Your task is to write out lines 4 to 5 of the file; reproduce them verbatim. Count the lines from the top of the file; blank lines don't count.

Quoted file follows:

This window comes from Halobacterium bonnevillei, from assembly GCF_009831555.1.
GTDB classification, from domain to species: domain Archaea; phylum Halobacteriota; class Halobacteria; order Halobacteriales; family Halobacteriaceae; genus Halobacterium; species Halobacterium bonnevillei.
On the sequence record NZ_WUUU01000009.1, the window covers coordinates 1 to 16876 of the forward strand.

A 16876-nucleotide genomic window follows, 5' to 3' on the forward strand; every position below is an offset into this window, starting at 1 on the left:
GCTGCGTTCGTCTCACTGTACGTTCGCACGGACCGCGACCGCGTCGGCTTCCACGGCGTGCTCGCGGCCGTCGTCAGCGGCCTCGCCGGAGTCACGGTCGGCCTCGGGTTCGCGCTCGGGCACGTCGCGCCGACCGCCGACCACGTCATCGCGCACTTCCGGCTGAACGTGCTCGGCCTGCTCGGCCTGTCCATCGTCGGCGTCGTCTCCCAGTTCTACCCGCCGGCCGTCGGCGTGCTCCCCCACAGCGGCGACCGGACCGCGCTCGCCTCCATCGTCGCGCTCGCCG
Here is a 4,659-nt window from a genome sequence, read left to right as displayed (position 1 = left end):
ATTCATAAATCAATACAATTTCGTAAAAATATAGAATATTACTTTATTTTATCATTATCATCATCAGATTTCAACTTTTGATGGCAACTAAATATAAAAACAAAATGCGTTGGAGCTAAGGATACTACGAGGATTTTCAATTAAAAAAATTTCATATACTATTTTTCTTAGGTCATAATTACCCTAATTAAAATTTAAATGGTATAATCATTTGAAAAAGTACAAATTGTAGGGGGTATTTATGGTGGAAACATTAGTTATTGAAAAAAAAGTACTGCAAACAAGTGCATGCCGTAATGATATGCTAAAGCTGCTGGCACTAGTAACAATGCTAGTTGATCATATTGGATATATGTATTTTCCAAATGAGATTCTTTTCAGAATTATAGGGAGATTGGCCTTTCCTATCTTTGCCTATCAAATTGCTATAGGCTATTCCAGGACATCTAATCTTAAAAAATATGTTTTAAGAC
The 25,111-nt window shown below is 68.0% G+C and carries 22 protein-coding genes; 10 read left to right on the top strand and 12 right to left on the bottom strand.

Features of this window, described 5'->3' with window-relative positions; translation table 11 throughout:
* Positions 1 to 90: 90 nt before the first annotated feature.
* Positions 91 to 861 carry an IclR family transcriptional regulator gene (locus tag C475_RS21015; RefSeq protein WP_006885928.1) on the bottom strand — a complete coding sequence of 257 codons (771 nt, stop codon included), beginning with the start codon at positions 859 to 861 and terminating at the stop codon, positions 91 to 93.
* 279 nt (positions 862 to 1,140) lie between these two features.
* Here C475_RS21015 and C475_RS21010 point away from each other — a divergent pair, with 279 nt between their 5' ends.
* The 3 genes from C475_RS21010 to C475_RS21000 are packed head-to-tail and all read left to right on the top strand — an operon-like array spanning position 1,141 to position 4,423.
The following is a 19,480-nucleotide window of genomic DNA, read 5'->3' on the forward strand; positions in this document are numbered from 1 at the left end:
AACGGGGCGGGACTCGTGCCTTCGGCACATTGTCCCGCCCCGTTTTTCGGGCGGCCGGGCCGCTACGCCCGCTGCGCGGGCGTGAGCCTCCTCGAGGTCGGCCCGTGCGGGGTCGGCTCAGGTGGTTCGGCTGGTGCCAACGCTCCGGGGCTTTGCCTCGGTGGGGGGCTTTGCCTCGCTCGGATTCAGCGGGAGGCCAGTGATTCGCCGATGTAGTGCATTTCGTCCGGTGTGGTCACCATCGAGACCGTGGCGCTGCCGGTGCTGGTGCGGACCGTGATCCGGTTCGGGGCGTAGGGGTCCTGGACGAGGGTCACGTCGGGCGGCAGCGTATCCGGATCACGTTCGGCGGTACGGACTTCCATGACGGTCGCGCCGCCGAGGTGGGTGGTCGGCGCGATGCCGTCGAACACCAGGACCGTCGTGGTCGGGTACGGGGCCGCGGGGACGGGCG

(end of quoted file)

A 16876-nucleotide genomic window follows, 5' to 3' on the forward strand; every position below is an offset into this window, starting at 1 on the left:
GCTGCGTTCGTCTCACTGTACGTTCGCACGGACCGCGACCGCGTCGGCTTCCACGGCGTGCTCGCGGCCGTCGTCAGCGGCCTCGCCGGAGTCACGGTCGGCCTCGGGTTCGCGCTCGGGCACGTCGCGCCGACCGCCGACCACGTCATCGCGCACTTCCGGCTGAACGTGCTCGGCCTGCTCGGCCTGTCCATCGTCGGCGTCGTCTCCCAGTTCTACCCGCCGGCCGTCGGCGTGCTCCCCCACAGCGGCGACCGGACCGCGCTCGCCTCCATCGTCGCGCTCGCCG